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Nitrate drops in Ripon water well
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The City of Ripon recently hired Wood Rodgers, Inc. to handle the water well rehabilitation project.
In particular, Well 12, which, according to Engineering Supervisor James Pease, was modified to completely seal off the upper aquifer to eliminate the contamination of nitrates into the well and lower aquifer.
“The majority of the City’s drinking water is obtained from these lower aquifer, which offer clean water that meets the State’s drinking water standards,” he said in his Aug. 8 staff report.
Pease added that post testing revealed substantial decreases in nitrates since the modification was completed on Well 12.
The levels were still not suitable for drinking water.
He blamed the high nitrate levels at the Well 12 “as a result of fertilizer storage at a nearby facility which is no longer in service.”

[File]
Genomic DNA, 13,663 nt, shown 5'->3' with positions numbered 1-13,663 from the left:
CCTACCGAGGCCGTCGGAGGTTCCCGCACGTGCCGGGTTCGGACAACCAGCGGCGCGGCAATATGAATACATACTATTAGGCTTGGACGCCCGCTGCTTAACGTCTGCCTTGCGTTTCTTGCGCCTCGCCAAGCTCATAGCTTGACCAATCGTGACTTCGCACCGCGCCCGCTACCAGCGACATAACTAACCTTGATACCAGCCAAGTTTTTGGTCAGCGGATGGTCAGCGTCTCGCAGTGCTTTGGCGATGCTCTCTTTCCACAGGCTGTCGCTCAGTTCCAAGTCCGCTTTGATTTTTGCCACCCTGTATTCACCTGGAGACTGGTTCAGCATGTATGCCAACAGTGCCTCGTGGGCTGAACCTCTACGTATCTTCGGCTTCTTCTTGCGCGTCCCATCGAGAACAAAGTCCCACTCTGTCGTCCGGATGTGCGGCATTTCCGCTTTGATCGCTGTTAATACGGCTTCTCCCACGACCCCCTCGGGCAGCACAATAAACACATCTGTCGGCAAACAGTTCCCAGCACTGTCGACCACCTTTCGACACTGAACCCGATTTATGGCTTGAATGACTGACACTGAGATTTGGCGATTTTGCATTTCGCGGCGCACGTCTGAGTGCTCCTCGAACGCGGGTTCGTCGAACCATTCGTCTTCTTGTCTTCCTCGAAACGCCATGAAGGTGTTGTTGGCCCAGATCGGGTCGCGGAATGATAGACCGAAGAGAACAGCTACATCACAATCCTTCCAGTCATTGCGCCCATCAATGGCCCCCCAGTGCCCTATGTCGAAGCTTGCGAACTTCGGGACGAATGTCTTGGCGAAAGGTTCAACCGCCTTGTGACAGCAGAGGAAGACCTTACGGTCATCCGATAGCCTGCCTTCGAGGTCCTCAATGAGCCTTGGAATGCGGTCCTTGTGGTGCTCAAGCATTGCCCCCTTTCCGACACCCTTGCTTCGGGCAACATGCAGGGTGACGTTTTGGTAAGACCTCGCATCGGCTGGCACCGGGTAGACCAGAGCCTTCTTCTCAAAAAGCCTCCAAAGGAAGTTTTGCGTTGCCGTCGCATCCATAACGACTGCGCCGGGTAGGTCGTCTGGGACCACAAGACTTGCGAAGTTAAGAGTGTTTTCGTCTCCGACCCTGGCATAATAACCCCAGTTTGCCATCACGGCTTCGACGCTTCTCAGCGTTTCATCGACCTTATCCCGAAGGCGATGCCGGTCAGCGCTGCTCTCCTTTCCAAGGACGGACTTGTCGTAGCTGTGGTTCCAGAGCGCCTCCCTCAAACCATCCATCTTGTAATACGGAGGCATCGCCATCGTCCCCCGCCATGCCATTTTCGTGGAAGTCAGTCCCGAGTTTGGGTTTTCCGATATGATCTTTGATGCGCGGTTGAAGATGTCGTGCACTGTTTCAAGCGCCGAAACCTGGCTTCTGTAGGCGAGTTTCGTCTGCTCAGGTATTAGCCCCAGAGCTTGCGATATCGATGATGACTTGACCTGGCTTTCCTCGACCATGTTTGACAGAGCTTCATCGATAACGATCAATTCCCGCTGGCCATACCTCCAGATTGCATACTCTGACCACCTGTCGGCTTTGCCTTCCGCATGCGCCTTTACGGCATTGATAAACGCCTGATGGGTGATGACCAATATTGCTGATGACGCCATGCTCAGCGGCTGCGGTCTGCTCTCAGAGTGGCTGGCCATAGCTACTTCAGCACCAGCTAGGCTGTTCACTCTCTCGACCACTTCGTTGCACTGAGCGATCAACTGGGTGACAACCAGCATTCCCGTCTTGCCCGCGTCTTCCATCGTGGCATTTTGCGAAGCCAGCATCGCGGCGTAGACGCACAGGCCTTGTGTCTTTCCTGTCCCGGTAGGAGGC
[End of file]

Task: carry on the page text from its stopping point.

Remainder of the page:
While the well is not suitable for potable drinking water, Pease noted the production rate — 1,000 gallon per minute — could increase the City’s non-potable water system, which he said is nearing capacity at this time.
In order to get Well 12 back in operation, the Regional Water Quality Control Board, which oversees the contamination and cleanup efforts of the nitrate plume, will be required to review and approve the proposed pump rate.
The analysis must show that the rate here will not negatively impact or draw from the nitrate plume, Pease said.
That’s the reason for bringing aboard Wood Rodgers, Inc. for the hydro geologic assessment, summary report, and any operating recommendation for Well 12.
Wood Rodgers will handle the installation of a test pump and running an analytical model.
This part of the project is being paid via Water Enterprise Capital Fund, the staff report said.